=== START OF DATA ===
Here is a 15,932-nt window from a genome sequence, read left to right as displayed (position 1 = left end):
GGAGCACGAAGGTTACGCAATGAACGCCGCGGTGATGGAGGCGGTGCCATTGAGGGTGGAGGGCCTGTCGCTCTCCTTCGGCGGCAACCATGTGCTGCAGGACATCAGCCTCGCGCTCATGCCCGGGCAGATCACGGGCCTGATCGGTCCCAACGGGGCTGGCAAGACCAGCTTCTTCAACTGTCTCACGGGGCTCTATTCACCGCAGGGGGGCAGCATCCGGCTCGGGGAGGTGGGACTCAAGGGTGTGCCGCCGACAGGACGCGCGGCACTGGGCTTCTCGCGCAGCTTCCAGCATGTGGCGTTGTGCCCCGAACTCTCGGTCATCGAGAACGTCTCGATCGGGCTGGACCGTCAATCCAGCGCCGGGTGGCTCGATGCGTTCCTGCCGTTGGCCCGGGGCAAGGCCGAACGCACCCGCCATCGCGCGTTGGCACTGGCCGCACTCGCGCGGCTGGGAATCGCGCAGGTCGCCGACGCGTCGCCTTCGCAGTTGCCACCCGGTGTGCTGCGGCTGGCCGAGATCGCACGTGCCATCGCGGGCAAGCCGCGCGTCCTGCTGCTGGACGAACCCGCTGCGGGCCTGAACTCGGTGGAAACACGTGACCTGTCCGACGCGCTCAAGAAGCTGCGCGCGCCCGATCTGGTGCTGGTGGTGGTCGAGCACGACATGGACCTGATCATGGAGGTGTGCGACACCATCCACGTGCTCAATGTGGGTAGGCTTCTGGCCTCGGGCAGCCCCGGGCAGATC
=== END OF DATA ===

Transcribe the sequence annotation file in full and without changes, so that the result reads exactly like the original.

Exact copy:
Here is a 15,932-nt window from a genome sequence, read left to right as displayed (position 1 = left end):
GGAGCACGAAGGTTACGCAATGAACGCCGCGGTGATGGAGGCGGTGCCATTGAGGGTGGAGGGCCTGTCGCTCTCCTTCGGCGGCAACCATGTGCTGCAGGACATCAGCCTCGCGCTCATGCCCGGGCAGATCACGGGCCTGATCGGTCCCAACGGGGCTGGCAAGACCAGCTTCTTCAACTGTCTCACGGGGCTCTATTCACCGCAGGGGGGCAGCATCCGGCTCGGGGAGGTGGGACTCAAGGGTGTGCCGCCGACAGGACGCGCGGCACTGGGCTTCTCGCGCAGCTTCCAGCATGTGGCGTTGTGCCCCGAACTCTCGGTCATCGAGAACGTCTCGATCGGGCTGGACCGTCAATCCAGCGCCGGGTGGCTCGATGCGTTCCTGCCGTTGGCCCGGGGCAAGGCCGAACGCACCCGCCATCGCGCGTTGGCACTGGCCGCACTCGCGCGGCTGGGAATCGCGCAGGTCGCCGACGCGTCGCCTTCGCAGTTGCCACCCGGTGTGCTGCGGCTGGCCGAGATCGCACGTGCCATCGCGGGCAAGCCGCGCGTCCTGCTGCTGGACGAACCCGCTGCGGGCCTGAACTCGGTGGAAACACGTGACCTGTCCGACGCGCTCAAGAAGCTGCGCGCGCCCGATCTGGTGCTGGTGGTGGTCGAGCACGACATGGACCTGATCATGGAGGTGTGCGACACCATCCACGTGCTCAATGTGGGTAGGCTTCTGGCCTCGGGCAGCCCCGGGCAGATC